Culture History, Migrations, and Ethnic Origins in the Sierra Leone Hinterland, 3000 BC-1800 AD

  • Author: Christopher R. DeCorse
  • Topic: 2000 to 10,000 BP,1000 to 2000 BP,500 to 1000 BP,Historical archaeology,Theory and method
  • Country: Sierra Leone
  • Related Congress: 13th Congress, Dakar

The pre-nineteenth century past of Sierra Leone is one is one of the most
poorly examined histories in West Africa. The region lies beyond the savanna
region that is described in Arabic sources dating to the late first and
early second millennia AD. On the other hand, European writings provide no
direct accounts of the area’s interior hinterland until the 1800s and detailed
information does not become available until the following century. Similarly,
the region has been poorly investigated by archaeologists. Oral traditions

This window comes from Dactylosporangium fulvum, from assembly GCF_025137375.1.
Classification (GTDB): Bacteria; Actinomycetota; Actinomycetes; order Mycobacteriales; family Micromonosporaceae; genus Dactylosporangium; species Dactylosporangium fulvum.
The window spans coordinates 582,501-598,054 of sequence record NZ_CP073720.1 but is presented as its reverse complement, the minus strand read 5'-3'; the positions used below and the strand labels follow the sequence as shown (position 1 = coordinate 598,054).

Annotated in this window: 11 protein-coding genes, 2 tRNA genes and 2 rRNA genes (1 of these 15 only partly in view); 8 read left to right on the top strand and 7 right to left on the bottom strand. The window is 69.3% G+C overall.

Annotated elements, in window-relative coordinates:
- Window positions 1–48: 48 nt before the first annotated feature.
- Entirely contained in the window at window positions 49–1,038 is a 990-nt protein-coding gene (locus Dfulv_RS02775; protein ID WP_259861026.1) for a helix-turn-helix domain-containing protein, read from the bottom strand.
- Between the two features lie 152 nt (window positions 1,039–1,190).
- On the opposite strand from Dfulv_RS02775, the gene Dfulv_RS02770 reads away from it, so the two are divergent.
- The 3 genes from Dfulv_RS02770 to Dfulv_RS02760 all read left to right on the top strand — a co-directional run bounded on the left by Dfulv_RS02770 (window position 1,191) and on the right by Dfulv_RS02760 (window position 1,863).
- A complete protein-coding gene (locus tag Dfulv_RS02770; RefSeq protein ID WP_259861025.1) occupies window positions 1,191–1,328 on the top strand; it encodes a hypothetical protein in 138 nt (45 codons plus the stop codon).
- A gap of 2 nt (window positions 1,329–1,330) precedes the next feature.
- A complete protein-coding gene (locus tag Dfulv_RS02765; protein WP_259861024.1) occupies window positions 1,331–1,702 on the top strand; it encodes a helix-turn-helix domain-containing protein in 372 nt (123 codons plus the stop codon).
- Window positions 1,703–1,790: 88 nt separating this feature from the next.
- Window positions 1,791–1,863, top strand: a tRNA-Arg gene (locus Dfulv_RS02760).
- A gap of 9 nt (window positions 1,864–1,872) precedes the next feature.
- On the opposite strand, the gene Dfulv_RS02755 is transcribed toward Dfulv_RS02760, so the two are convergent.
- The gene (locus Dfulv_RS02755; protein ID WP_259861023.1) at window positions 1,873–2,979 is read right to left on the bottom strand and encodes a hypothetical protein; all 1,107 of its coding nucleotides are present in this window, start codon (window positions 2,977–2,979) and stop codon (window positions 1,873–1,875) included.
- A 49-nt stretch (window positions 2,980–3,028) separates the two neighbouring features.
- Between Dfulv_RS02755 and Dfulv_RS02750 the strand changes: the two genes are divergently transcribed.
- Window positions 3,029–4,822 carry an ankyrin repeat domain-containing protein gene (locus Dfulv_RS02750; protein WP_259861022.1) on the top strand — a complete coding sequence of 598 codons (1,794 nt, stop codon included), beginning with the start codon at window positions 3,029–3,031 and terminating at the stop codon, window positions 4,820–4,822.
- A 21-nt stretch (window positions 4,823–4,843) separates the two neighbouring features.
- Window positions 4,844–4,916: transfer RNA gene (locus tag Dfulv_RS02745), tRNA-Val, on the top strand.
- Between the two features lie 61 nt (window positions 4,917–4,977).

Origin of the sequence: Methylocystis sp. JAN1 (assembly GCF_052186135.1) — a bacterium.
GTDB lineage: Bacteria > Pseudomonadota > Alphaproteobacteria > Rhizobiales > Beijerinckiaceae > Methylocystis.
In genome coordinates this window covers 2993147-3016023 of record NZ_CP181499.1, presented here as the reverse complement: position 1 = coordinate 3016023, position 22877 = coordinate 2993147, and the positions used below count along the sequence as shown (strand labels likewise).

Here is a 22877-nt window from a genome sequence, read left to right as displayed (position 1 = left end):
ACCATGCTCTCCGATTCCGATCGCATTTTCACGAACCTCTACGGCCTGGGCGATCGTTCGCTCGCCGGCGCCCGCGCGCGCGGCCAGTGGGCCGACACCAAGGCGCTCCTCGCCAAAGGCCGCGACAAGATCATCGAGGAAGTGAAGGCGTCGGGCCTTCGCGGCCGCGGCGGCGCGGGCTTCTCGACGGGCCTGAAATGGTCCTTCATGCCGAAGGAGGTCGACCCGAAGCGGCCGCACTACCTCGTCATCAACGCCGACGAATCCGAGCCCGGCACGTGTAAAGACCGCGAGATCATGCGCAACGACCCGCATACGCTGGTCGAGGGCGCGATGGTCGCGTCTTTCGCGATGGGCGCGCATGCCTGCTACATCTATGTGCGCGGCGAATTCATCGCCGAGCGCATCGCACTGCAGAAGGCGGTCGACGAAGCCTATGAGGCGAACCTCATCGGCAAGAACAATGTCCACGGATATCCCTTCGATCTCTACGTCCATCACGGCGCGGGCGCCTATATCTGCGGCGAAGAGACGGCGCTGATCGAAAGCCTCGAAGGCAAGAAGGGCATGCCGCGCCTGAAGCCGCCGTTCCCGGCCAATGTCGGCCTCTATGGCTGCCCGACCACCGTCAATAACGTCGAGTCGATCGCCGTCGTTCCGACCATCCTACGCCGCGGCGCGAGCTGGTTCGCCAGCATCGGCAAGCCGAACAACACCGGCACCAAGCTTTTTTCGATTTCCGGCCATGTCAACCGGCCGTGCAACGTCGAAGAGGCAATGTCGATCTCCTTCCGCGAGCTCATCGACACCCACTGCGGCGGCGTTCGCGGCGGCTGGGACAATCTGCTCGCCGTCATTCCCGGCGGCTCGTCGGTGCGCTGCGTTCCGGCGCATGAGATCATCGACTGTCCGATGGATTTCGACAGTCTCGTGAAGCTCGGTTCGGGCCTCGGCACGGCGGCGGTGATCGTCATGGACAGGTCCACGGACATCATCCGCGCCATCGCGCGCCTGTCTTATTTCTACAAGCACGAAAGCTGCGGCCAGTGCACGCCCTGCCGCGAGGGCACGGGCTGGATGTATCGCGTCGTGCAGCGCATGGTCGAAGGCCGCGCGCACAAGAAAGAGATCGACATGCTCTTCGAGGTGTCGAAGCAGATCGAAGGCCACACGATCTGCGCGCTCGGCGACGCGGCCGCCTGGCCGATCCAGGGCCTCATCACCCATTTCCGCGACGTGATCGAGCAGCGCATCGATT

have, consequently, often served as an important source of information
and have been used to reconstruct the region’s history. Oral sources are,
however, difficult to assess and offer questionable insight before the nineteenth
century. Not surprisingly, historical reconstruction has been constrained
by this paucity of information and there are few syntheses of the
region’s past. The reconstructions of Sierra Leone’s pre-nineteenth century
history that have been posited differ dramatically in terms of both the data
drawn on and the interpretations made. This paper examines reconstructions
of pre-nineteenth century history of northern Sierra Leone in light of available
historical, archaeological, and oral historical data. The data is placed
within the wider context of African archaeology. These interpretations of the
past have had important implications for how historical interpretations of the
arrival of the Mande and, later, the emerging Atlantic economies impacted
the region.

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